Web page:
Here are cases where caster sugar is preferred:
Meringues are made by whipping egg whites with sugar until light, fluffy, and glossy. For the meringue to reach optimal volume and stability, the sugar must dissolve completely and without overmixing the eggs.
Caster sugar is ideal here. Its fine grains dissolve almost instantly into the whipped egg whites. Granulated sugar would take longer to melt and could result in a grainy, stiff meringue.
Sponge cakes get their tender crumb from whipped eggs. Using caster sugar ensures it dissolves smoothly into the egg mixture without deflating the air bubbles. This allows the cake to rise into a perfect dome shape.
Granulated sugar takes longer to melt and may not fully incorporate before baking. This can cause the sponge to sink or develop air pockets.
Mousses and Soufflés
When making airy desserts like mousse and soufflé, it's vital for sugar to melt rapidly into egg yolks without curdling them. The fine crystals of caster sugar allow it to dissolve at a lower temperature and prevent the yolks from becoming grainy.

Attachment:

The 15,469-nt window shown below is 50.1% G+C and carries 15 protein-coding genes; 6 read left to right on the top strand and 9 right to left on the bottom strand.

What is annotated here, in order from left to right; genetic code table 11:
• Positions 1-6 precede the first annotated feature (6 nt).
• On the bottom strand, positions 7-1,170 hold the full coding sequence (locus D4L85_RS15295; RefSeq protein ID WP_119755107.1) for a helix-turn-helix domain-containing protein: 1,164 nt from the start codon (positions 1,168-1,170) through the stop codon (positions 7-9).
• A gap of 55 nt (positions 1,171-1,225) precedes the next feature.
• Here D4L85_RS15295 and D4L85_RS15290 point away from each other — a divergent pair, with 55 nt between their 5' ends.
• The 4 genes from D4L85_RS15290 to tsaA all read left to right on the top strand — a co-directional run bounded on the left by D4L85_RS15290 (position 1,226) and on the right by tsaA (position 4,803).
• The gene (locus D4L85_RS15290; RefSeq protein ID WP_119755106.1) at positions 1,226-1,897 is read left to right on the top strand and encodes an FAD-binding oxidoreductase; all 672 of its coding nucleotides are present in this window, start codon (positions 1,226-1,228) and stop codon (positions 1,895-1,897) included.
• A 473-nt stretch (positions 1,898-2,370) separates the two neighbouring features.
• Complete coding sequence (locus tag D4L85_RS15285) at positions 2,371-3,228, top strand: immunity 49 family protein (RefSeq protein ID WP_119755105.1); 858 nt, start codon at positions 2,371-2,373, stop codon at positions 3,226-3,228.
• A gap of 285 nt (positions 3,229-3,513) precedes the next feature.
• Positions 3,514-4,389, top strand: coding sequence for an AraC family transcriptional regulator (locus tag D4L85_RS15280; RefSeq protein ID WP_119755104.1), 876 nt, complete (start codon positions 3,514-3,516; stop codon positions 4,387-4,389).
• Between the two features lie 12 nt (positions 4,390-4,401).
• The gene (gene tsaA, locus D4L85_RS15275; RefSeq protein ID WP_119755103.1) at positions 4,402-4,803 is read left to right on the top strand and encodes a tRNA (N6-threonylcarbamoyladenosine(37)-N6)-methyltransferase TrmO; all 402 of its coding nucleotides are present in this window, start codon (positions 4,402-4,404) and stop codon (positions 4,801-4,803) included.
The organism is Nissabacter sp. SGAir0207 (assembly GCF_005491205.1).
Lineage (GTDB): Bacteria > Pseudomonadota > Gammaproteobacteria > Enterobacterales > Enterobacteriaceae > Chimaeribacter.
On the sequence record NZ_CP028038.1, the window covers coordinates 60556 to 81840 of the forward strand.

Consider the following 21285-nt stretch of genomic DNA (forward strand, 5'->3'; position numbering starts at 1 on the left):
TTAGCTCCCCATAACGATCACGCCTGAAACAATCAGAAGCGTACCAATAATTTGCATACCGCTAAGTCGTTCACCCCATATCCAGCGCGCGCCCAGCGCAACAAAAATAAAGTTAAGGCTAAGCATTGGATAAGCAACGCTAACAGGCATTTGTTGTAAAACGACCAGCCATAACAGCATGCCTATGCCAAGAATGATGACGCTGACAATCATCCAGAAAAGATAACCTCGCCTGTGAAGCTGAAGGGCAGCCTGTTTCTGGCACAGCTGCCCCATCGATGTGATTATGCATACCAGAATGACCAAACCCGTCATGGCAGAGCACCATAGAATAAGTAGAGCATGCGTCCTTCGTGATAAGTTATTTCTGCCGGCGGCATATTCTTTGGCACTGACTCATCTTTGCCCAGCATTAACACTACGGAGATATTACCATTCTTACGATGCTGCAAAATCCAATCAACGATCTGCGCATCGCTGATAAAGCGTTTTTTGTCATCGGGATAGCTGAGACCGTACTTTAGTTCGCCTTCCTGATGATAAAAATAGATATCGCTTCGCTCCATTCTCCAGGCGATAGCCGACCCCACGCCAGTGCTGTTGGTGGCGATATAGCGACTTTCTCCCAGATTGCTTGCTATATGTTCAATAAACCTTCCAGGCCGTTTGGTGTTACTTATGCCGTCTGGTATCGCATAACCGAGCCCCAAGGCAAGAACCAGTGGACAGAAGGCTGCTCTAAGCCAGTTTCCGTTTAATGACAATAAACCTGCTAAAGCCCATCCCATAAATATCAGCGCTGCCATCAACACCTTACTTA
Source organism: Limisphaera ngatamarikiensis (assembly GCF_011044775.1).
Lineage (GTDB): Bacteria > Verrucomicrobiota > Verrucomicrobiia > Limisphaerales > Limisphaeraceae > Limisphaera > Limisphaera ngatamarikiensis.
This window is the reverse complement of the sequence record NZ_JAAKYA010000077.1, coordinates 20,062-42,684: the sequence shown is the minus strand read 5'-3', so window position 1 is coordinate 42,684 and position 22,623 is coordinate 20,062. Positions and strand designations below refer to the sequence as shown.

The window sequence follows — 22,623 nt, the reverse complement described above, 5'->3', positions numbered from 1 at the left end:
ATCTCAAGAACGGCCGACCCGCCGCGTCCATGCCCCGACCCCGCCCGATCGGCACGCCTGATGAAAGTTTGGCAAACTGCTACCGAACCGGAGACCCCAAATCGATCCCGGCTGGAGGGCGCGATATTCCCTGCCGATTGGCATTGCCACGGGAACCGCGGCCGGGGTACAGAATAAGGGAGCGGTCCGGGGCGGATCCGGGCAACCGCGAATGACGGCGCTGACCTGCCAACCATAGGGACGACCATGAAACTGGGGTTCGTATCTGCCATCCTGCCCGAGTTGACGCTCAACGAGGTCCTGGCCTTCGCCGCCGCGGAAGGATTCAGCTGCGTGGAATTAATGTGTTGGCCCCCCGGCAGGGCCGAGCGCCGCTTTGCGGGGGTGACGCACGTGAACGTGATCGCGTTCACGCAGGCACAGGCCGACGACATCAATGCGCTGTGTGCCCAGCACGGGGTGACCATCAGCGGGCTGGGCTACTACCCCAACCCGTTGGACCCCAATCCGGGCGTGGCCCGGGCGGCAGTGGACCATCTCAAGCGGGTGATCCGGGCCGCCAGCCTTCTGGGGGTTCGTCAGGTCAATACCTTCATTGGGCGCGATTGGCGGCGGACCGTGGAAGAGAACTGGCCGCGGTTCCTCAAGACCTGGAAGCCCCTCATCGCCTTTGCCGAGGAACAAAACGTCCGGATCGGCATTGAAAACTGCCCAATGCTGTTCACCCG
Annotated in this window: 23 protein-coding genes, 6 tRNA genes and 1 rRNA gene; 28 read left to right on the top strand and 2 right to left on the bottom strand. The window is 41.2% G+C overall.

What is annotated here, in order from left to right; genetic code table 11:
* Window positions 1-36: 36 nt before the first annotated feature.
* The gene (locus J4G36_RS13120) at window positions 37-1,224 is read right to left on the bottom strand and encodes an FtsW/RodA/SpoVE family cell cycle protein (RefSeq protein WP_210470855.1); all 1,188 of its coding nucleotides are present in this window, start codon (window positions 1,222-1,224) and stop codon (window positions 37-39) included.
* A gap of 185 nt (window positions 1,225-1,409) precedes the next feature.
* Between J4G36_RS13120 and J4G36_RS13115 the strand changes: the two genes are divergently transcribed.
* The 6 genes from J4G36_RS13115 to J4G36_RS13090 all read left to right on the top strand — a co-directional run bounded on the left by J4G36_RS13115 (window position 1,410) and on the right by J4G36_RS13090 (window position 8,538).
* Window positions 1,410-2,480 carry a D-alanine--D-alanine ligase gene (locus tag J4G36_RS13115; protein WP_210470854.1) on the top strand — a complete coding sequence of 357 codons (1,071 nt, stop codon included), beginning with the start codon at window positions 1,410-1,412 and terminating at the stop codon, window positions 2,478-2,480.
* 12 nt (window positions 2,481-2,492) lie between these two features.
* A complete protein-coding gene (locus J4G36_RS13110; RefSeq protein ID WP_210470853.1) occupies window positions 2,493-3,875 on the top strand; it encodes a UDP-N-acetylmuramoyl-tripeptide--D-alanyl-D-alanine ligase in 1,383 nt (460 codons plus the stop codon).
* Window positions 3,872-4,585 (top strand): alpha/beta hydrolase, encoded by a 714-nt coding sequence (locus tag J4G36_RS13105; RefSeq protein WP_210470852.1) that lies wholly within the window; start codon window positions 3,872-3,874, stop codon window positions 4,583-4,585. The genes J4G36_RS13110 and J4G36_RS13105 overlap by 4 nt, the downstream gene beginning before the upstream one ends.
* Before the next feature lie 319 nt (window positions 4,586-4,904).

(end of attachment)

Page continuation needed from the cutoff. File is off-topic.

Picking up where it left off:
Simple syrup is made by dissolving sugar into boiling water, and then cooling the mixture. Bartenders often use simple syrup to sweeten cocktails and drinks. Caster sugar is ideal here, as it quickly dissolves into the liquid without requiring excessive stirring.
Granulated sugar would take longer to melt and could settle at the bottom of the glass. When sweetening beverages, always opt for caster or superfine over regular sugar.
Key Takeaway: Use caster sugar when you need sugar to dissolve quickly and smoothly, like in meringues, syrups, and delicate cakes.
|Ultra fine, floury texture
|Contains 3-5% cornstarch
|Best for frosting, icing, dusting
|Finer than granulated, coarser than powdered
|Best for meringues, syrups, sponge cakes
Caster Sugar vs. Granulated Sugar
Since caster and granulated sugar are both simple white sugars, you may wonder whether they can be used interchangeably.
In most recipes, they can substitute for each other at a 1:1 ratio without issue. However, the different crystal sizes can impact the final texture.
Here are some tips when substituting caster and granulated sugar:
- For delicate cakes, meringues, and mousses, use caster sugar if possible. Granulated sugar may not fully melt and incorporate.
- When creaming butter and sugar for cookies or cake, use chilled butter and beat longer if substituting granulated for caster sugar. This allows the coarser crystals extra time to dissolve.